Review: Sticks and Stones by Jo Jakeman

After spending two years in jail for giving a false alibi to her abusive boyfriend, Charlie has fled to Cornwall to make a new life. Unsure if she even deserves it, is it possible for her to make a new life for herself? Especially when she doesn’t know how or when her past will catch up with her, only that it can only be a matter of time.

Jo Jakeman’s debut, Sticks and Stones, was about facing the truth about your life and how you free yourself from the shackles that hold you down. Now her second book is about the next steps: trying to create something new in the shadow of your past.

Safe House is a story about trying to take control. Our protagonist Steffi/Charlie is someone who has never had control of her own life. After a life of emotional manipulation by her parents and boyfriend, followed by two years in prison, she’s finally ready to take control of her life.

But how do you do that when you’re not sure if you deserve it? Or when you know it’s only a matter of time before your past catches up with you?

This isn’t as much of a thriller as Sticks and Stones was. There’s less action, mainly being focused on Charlie’s internal world. And we’re missing any real wild emotional ups and downs. Until the end there’s no real antagonist other than her own paranoia.

I will say I think the ending is a little too neat. I like a story to have a few untied threads, giving me a feel that the world will carry on once the plot finishes. Without wanting to give too much away, I felt things were all wrapped up a little too well.

But other than that I can’t really fault it. Definitely worth a read.

Review: Stick and Stones

Imogen has lived her life under the control of her husband, Phillip, from the first day she met him. Even after her left her and their son for a younger woman, their shared past has meant she’s never been able to be truly free of him. But when he suddenly demands she move out her house in two weeks, it start of a series of events that brings Imogen together with Phillip’s first wife and new girlfriend. Together they learn that through Phillip they share a bond no one else can understand, and decide that they will finally no longer allow him to control them.

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Sticks and Stones (Or Exes Revenge in America) is an amazing debut novel, and an astounding piece of domestic noir. Opening with the Phillip’s funeral, we’re then taken back over the previous two weeks – and the years preceding –  to discover exactly what happened that led to his death.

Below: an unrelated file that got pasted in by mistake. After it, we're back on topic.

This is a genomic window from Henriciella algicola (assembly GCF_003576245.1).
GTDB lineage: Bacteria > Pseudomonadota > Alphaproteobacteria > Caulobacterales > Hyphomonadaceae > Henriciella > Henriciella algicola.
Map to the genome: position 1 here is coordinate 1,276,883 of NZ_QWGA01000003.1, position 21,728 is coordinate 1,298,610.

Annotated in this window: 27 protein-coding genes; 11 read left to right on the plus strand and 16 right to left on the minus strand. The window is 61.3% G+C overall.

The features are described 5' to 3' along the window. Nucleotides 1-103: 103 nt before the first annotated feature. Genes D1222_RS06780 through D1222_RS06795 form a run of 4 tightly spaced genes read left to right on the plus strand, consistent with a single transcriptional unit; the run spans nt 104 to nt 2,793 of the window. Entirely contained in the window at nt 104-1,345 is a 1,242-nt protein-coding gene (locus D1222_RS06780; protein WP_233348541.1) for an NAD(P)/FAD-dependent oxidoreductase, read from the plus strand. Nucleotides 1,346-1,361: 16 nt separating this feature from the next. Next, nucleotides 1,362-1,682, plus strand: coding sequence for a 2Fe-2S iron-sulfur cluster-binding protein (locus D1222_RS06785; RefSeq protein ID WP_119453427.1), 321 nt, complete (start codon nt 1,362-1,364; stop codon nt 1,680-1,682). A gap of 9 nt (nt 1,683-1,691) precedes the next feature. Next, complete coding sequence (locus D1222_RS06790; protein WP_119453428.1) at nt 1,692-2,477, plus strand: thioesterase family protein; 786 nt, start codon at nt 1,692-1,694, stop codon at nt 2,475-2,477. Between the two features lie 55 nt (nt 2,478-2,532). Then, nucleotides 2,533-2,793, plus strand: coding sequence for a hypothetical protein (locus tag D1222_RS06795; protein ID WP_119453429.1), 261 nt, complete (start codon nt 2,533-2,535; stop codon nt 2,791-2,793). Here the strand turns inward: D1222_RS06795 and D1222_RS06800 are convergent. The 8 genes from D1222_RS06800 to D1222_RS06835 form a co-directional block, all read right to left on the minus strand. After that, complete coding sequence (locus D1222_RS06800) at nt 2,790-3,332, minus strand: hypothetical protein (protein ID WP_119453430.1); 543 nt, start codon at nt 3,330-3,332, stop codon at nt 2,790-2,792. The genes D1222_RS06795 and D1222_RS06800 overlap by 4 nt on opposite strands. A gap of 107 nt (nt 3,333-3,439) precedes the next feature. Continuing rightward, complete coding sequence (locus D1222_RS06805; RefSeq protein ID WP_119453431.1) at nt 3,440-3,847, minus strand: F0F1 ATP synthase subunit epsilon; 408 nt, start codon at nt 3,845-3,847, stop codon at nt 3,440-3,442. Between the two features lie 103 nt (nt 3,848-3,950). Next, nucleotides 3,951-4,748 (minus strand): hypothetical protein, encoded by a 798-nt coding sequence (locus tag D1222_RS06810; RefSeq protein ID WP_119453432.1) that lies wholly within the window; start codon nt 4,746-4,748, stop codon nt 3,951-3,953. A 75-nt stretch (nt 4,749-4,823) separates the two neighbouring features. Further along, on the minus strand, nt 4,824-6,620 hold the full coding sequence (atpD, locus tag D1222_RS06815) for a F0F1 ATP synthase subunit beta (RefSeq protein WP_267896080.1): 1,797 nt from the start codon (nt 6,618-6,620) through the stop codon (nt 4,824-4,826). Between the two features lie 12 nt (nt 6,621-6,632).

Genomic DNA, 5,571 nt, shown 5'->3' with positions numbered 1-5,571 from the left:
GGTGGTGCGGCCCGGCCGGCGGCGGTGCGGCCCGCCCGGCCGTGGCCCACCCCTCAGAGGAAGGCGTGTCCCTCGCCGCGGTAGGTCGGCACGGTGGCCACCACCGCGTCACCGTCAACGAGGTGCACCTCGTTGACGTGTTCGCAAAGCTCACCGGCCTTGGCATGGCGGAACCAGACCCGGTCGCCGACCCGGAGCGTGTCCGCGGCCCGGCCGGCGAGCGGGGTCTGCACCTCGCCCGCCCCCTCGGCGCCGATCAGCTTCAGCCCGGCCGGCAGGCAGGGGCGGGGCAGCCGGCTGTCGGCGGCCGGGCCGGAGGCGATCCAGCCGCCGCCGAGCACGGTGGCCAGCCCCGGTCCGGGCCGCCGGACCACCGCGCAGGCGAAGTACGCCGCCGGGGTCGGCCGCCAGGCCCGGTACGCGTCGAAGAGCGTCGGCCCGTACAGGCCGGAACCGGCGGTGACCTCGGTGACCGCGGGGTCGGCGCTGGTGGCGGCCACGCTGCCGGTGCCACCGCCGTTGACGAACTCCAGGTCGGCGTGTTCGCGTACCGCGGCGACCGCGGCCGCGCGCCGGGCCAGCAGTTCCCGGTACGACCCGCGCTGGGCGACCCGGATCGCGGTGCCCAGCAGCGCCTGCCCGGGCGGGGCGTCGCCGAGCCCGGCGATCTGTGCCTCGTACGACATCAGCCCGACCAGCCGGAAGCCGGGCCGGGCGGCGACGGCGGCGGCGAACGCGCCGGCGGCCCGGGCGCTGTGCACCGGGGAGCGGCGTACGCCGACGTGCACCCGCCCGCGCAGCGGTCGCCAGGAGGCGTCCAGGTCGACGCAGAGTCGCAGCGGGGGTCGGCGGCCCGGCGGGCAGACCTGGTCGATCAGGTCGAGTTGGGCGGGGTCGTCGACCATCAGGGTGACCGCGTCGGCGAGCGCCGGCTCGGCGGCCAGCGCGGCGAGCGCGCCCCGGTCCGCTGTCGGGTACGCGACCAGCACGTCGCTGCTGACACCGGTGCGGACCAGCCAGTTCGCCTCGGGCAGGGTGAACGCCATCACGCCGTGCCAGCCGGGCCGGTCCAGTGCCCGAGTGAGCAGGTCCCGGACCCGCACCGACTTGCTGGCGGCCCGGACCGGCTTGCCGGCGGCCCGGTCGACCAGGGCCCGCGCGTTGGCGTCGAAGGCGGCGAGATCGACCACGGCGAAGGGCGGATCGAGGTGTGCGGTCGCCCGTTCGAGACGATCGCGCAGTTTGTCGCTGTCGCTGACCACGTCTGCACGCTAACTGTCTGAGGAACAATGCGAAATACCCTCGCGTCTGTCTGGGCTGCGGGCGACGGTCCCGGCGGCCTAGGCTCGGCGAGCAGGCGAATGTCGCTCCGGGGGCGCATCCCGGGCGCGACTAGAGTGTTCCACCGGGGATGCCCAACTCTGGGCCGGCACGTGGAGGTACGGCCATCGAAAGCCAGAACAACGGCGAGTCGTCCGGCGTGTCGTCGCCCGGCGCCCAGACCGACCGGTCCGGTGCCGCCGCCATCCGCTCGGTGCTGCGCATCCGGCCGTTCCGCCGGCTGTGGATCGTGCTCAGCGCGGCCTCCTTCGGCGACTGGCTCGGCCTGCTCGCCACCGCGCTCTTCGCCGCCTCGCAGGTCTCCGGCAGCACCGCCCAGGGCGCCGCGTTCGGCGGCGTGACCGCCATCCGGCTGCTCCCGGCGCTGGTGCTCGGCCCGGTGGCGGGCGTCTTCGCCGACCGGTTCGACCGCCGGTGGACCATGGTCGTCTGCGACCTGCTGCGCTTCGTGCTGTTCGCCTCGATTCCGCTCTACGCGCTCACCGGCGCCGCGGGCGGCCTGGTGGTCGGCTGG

The story is expertly put together. It manages to twist and turn without ever feeling gimmicky or predictable. At no point do you get bored or feel anything is being padded out. Jakeman’s writing is lean and slick, leaving in nothing unnecessary. She perfectly keeps the mystery going without resorting to cheap tricks or cliches, throwing in red herrings and distractions that made it impossible to guess where we’re heading. At times I thought I’d guessed incoming reveals onto to discover I was completely wrong.

But as good as the story is, it’s the characters that really make this book. The concept of the mentally abusive husband and dominated wife finally seeking revenge is one that could easily become two dimensional, but Jakeman has created a cast of characters who all feel fleshed out and real. You really feel for Imogen, who never comes across as either comically weak or impossibly resolved. When she changes it’s because her character development brought here there, not because the plot required it to move forward. She comes across as a real person doing her best to avoid conflict with an ex-husband she knows can control her but can do nothing about, all the while fighting to protect her son over everything else. Phillip, too, is never a pantomime villain. He may be a monster, but he’s a monster of the type we all know is so very real. The kind who hides behind a reputation and knows exactly what they are doing.

Sticks and Stones isn’t any easy read. There are trigger warnings for all aspects of domestic abuse here. But all of it is packaged in an impossibly hard to put down story of one woman discovering how far she is prepared to go to defend her child and get revenge on a man determined to ruin her life.